Room 405 Bloomfield Building
Ido Erev (PhD: University of North Carolina, 1990, Cognitive/Quantitative Psychology).
Ido joined the Faculty of Industrial Engineering and Management in 1990 as a lecturer. He was promoted to full professor in 2004, and has held the “Women’s Division—ATS Academic Chair” since 2006. He presently serves as the vice-dean for MBA programs, the head of the Behavioral Science Area, the head of the Technion section of the Max Wertheimer Minerva Center for Cognitive Research, and the head of the Technion group in the ICORE for Empirical Legal Studies of Decision Making .
Ido has been a visiting research associate in economics at the University of Pittsburgh; a Michael A. Gould fellow at Columbia Business School; a Marvin Bower Fellow at Harvard Business School; a fellow at the Israel Center of Advanced Studies; a visiting professor at Erasmus School of Economics; a visiting professor at the Interdisciplinary Center in Herzliya (IDC); and a research environment professor at Warwick Business School.
Ido and his co-workers focus on three related lines of research. The first centers on the observation of a large difference between decisions that are made based on a description of the incentive structure, and decisions that are made based on experience: people tend to exhibit oversensitivity to rare events in decisions from description, and the opposite bias in decisions from experience. This observation, initially documented by Barron & Erev (2003) and now known as the experience-description gap (Hertwig & Erev, 2009), is important because mainstream behavioral economic research (e.g., Kahneman & Tversky, 1979) focuses on decisions from description, while most of the efforts to apply it involve decisions from experience. Ido and his co-workers address this problem by the systematic study of decisions from experience.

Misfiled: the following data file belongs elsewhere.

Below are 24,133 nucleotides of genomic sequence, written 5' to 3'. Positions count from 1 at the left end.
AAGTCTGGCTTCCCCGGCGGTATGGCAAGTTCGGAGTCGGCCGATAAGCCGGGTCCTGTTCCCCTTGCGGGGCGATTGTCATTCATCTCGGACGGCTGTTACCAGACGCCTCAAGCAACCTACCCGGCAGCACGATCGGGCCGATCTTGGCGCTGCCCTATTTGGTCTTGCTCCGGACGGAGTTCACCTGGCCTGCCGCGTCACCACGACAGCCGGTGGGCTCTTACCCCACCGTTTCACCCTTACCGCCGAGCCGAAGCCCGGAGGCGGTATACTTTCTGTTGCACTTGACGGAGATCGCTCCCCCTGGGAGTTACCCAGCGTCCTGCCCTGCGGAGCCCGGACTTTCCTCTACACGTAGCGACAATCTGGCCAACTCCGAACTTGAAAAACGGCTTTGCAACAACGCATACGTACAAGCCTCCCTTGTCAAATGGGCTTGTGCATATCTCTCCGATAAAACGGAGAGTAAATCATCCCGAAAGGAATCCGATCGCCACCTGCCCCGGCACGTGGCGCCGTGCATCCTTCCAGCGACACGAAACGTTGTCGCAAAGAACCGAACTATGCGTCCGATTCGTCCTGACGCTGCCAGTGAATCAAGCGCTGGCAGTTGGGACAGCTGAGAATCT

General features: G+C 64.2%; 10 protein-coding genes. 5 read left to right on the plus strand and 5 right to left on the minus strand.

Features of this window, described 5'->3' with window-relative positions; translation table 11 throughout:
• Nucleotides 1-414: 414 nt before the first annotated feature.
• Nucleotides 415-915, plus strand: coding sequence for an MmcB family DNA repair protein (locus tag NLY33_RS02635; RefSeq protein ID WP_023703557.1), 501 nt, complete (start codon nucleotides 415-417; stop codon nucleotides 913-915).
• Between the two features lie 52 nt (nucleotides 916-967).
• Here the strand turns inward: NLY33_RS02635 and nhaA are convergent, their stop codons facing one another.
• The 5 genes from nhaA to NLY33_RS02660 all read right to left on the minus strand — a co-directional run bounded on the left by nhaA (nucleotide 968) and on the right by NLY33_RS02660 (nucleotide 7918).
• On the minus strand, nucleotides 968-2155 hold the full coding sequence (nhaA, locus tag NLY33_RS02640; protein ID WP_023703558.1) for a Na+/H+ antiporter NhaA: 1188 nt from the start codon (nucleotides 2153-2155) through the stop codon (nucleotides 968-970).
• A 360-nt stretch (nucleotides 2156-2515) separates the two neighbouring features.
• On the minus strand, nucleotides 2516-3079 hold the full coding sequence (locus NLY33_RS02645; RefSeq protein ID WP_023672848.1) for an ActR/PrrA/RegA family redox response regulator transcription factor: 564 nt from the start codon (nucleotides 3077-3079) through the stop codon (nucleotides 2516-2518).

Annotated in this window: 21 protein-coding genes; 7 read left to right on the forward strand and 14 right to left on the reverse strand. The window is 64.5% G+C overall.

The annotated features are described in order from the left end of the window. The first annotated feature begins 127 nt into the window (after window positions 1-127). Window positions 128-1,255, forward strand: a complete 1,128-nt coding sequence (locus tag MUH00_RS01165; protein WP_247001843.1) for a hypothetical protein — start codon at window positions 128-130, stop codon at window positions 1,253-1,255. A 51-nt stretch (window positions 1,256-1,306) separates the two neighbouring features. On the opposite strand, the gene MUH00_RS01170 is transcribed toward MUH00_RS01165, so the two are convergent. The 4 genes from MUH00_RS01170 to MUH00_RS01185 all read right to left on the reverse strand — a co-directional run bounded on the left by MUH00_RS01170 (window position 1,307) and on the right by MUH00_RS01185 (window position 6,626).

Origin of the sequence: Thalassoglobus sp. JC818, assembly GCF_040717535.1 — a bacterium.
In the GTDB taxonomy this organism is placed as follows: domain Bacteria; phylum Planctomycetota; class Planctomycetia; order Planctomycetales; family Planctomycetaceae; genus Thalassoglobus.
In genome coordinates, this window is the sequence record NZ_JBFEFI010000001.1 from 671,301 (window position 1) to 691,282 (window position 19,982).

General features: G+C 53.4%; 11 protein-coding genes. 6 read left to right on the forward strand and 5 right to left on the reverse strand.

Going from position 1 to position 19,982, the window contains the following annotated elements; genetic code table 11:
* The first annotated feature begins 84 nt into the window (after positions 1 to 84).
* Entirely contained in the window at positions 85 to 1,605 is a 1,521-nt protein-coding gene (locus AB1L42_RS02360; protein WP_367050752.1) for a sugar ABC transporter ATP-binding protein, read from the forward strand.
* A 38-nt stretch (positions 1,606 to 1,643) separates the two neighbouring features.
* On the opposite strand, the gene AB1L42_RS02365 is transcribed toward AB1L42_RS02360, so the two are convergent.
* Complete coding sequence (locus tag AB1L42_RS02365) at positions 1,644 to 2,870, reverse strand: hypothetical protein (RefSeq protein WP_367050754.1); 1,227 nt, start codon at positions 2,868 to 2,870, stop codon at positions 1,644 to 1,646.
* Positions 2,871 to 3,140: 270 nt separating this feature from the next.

A second line of research focuses on the difference between anomalies and forecasts. The leading models of choice behavior tend to focus on interesting anomalies. Since each model focuses on a few isolated anomalies, it is not easy to use these models to derive clear forecasts. That is, it Is not clear which of the leading models should be used to address a new choice problem. Ido and his co-workers try to address this problem by developing general models, and then organizing international choice prediction competitions in which they challenge other researchers to propose better models that can capture all the classical anomalies and allow ex ante predictions of behavior (see, for example: http://departments.agri.huji.ac.il/economics/teachers/ert_eyal/competition.htm ).
A third line of research centers on the practical implications of the basic research summarized above. The experience-description gap, and the models that best capture it, suggest that economic incentives are most effective when they ensure that socially desirable behavior maximizes payoff, and also minimizes the probability of regret. Ido and his co-authors use this observation to address distinct social and organizational problems. For example, they demonstrate that gentle rule enforcement methods are more effective in improving safety in industrial settings than traditional policies (see Erev & Roth, 2014).
- Learning in variable environments and the role of post-decision search (with Ke sang and Peter Todd)
- Learning to cheat: the probability of being caught vs. the severity of punishment (with Shahar Eyal and Racheli Barkan)
- How having more options to choose from affects search behavior in competitive environments (with Yaakov Kareev, Judith Avrahami and Peter Todd)
- The effect of selective forgone information (with Ori Plonsky)
- Exploration of new alternatives with and without patent protection
- Restricting the set of available options: benefits and costs
- How return policy changes our search before and after purchase